Senior Lecturer Diane Wood and Law School Professor Tom Ginsburg were part of a two-day conference in Beijing last month aimed at helping western scholars understand Chinese judicial reform—and giving Chinese judges and scholars a chance to learn from those who have tackled similar issues overseas. The conference, “Chinese Judicial Reform: The State of Play,” was co-organized by the University of Chicago Center in Beijing and the Peking University Law School.
Chinese participants discussed problems in the Chinese judicial system and measures taken to address them, and participants from the United States and the United Kingdom discussed Chinese judicial reform from both theoretical and practical perspectives and explained how judicial systems in their home countries had addressed similar issues.
“It’s an interesting and challenging time for the Chinese judiciary,” said Ginsburg, the Leo Spitz Professor of International Law and the co-author of Judicial Reputation: A Comparative Theory (University of Chicago Press, 2015). “They are facing increasing demands from the public for high-quality justice, while also working within the constraints of a one-party system. How they navigate their institutional development in coming years will be crucial for the overall program of legal reform, and more broadly for China’s direction.”
Wood, chief judge of the Seventh Circuit Court of Appeals, delivered the keynote address, which focused the administration and discipline of judges in the US federal court system. In the first panel, she introduced the selection and promotion process of judges in the US federal court system and state court system, and discussed the procedural gatekeepers of judicial independence and judicial accountability in this process. During that same panel, Ginsburg applied the agency theory to analyze how different judicial selection mechanisms may affect judges’ incentives to invest in individual and collective reputation, and examined the development of hybrid judicial systems around the world and the trend of Chinese judiciary moving from the audience of local officials towards the general public.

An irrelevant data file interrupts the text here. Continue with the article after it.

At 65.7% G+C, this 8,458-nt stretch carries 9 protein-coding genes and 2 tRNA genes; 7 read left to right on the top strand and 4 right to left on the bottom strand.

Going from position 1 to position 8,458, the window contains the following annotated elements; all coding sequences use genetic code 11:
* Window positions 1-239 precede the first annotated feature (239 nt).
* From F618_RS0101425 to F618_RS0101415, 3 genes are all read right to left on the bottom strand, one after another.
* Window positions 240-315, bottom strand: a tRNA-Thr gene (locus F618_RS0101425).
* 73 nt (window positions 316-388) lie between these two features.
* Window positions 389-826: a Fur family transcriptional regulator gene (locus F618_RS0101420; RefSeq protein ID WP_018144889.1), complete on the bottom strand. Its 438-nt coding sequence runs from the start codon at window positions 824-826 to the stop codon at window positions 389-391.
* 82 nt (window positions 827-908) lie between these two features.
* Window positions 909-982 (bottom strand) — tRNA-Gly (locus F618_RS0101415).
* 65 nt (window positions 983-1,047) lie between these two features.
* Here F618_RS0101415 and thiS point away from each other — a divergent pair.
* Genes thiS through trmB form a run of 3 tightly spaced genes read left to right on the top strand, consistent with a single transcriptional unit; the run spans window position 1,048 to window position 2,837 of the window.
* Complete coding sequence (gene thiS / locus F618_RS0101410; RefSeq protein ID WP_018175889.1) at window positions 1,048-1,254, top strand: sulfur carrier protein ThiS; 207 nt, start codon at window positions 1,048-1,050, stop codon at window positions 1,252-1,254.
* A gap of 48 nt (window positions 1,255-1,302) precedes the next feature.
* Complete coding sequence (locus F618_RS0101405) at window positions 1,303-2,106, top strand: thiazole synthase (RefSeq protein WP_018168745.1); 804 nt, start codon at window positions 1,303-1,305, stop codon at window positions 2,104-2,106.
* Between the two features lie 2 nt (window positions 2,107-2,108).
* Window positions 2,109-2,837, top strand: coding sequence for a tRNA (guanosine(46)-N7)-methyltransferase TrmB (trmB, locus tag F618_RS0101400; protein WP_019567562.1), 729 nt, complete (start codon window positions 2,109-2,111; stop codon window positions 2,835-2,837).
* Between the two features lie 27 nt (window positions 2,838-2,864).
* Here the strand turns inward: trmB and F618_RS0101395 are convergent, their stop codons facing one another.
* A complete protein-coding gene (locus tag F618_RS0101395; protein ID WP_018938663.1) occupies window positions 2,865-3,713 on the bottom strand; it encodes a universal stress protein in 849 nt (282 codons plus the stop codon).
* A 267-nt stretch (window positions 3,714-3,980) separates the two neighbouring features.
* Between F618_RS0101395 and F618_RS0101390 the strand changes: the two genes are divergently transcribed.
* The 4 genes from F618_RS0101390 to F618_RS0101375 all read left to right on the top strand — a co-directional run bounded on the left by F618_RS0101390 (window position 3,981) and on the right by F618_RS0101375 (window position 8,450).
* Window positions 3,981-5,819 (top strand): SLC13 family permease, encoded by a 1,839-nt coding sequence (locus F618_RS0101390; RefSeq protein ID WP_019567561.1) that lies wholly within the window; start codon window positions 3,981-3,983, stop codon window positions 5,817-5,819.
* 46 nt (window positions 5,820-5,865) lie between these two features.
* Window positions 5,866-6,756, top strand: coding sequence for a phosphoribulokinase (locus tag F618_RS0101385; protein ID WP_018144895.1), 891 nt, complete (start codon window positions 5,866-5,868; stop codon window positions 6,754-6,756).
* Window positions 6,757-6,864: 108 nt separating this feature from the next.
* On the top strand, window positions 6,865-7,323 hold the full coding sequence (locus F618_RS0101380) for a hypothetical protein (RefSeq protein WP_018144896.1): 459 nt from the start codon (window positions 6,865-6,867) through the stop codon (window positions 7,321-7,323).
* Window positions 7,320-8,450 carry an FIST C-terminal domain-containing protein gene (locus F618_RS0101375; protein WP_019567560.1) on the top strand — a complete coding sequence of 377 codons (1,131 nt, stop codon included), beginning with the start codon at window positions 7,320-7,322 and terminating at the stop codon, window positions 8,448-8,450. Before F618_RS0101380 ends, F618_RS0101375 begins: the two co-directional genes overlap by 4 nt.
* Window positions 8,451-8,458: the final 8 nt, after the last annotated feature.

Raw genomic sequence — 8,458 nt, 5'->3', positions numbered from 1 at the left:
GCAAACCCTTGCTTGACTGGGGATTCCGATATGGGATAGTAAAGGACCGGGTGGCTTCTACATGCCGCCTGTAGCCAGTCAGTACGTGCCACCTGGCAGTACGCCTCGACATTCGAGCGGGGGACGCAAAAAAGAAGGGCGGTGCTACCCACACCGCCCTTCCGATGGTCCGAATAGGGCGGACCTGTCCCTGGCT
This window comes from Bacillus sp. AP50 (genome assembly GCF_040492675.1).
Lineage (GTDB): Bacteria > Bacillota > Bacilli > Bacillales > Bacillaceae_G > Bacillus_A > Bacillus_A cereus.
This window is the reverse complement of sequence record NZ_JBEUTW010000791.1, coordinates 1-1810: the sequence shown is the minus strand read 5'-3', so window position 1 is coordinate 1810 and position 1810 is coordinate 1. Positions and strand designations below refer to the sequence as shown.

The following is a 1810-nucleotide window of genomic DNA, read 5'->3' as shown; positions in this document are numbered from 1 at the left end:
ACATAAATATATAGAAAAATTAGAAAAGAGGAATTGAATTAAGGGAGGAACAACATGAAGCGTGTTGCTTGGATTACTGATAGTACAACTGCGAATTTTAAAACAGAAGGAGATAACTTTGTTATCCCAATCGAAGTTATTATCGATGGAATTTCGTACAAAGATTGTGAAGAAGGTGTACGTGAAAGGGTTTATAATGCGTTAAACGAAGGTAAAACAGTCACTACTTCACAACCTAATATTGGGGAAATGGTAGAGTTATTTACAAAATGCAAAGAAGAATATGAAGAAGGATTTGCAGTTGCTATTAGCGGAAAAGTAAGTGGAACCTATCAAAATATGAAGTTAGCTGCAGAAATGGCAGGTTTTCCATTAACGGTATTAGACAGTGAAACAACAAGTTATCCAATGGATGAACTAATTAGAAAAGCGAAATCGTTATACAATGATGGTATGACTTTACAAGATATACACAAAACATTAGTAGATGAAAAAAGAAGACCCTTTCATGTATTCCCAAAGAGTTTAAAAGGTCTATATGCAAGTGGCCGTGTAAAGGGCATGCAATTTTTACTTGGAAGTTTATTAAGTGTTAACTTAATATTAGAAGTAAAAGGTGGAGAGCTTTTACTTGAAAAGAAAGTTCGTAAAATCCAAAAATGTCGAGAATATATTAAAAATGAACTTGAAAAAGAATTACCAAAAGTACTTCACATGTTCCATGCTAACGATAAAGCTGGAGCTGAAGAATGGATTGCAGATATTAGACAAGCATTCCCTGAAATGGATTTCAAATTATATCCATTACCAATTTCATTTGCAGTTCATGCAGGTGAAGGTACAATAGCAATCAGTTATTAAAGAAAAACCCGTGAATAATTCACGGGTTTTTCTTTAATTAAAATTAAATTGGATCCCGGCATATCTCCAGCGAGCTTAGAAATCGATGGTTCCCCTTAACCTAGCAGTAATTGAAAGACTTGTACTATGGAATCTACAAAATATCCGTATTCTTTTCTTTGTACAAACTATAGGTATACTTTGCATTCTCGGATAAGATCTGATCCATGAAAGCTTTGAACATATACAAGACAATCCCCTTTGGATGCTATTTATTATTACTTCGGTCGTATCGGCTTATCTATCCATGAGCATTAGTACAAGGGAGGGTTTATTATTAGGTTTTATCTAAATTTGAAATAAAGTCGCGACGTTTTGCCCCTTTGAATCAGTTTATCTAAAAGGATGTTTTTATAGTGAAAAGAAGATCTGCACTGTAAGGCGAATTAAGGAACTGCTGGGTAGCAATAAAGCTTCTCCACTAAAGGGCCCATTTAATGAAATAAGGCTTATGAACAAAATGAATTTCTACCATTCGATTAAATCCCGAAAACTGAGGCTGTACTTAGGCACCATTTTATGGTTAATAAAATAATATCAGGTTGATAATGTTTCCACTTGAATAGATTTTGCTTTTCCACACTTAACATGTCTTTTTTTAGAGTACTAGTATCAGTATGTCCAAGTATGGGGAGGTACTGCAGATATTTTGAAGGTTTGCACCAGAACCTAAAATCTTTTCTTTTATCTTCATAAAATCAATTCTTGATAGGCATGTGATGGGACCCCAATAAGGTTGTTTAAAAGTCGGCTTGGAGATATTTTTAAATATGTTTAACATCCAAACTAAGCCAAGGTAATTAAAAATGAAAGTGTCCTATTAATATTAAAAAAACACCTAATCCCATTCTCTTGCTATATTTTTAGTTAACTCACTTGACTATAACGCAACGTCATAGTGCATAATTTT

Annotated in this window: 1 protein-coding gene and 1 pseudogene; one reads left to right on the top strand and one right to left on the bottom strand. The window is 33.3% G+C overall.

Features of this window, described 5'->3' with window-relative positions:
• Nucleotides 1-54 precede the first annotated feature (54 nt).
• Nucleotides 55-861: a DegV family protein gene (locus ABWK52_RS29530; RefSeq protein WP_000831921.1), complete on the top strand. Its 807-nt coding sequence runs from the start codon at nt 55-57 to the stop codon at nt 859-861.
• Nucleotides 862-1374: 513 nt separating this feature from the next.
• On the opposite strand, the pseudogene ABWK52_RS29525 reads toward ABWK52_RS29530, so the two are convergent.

Other panels focused on judicial transparency and the establishment of the guiding cases system in China, judicial process and accountability, and developments in court systems in the United States and China.
In the final panel, participants assessed the ongoing Chinese judicial reform in a broader picture. Professor Jacques deLisle from University of Pennsylvania analyzed incentives for this round of judicial reform and expressed his mixed feelings of optimism and pessimism. Professor Meng Hou from Peking University explained the subsidiary and complementary role of the Supreme People’s Court in the judicial reform and its relationship with the Chinese Communist Party. Professor Zhewei Liu from Peking University compared the 1990s Chinese judicial reform with the ongoing one which was believed to have downplayed the role of legal procedure. Ginsburg described similarities and differences of judicial reforms across countries, and concluded that there was a major shift from social demand for control to social demand for a more responsible legal system.